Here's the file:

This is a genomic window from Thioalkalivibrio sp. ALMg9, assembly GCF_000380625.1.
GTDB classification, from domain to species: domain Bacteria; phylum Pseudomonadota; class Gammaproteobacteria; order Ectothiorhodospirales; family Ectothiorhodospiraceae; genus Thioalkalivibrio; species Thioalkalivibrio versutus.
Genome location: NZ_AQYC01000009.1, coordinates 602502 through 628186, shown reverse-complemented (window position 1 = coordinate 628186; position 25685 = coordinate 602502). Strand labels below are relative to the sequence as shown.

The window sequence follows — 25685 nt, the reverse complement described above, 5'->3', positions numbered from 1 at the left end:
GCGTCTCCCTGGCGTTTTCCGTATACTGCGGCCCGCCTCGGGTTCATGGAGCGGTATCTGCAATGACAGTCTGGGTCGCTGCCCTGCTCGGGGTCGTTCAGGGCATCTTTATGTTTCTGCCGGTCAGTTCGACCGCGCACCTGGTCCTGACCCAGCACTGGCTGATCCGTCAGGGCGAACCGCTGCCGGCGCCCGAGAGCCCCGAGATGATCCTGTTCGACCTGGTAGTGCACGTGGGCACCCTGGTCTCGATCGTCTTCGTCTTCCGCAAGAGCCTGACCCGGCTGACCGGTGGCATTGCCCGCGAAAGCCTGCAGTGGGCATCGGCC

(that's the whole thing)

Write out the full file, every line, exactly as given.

This is a genomic window from Thioalkalivibrio sp. ALMg9, assembly GCF_000380625.1.
GTDB classification, from domain to species: domain Bacteria; phylum Pseudomonadota; class Gammaproteobacteria; order Ectothiorhodospirales; family Ectothiorhodospiraceae; genus Thioalkalivibrio; species Thioalkalivibrio versutus.
Genome location: NZ_AQYC01000009.1, coordinates 602502 through 628186, shown reverse-complemented (window position 1 = coordinate 628186; position 25685 = coordinate 602502). Strand labels below are relative to the sequence as shown.

The window sequence follows — 25685 nt, the reverse complement described above, 5'->3', positions numbered from 1 at the left end:
GCGTCTCCCTGGCGTTTTCCGTATACTGCGGCCCGCCTCGGGTTCATGGAGCGGTATCTGCAATGACAGTCTGGGTCGCTGCCCTGCTCGGGGTCGTTCAGGGCATCTTTATGTTTCTGCCGGTCAGTTCGACCGCGCACCTGGTCCTGACCCAGCACTGGCTGATCCGTCAGGGCGAACCGCTGCCGGCGCCCGAGAGCCCCGAGATGATCCTGTTCGACCTGGTAGTGCACGTGGGCACCCTGGTCTCGATCGTCTTCGTCTTCCGCAAGAGCCTGACCCGGCTGACCGGTGGCATTGCCCGCGAAAGCCTGCAGTGGGCATCGGCC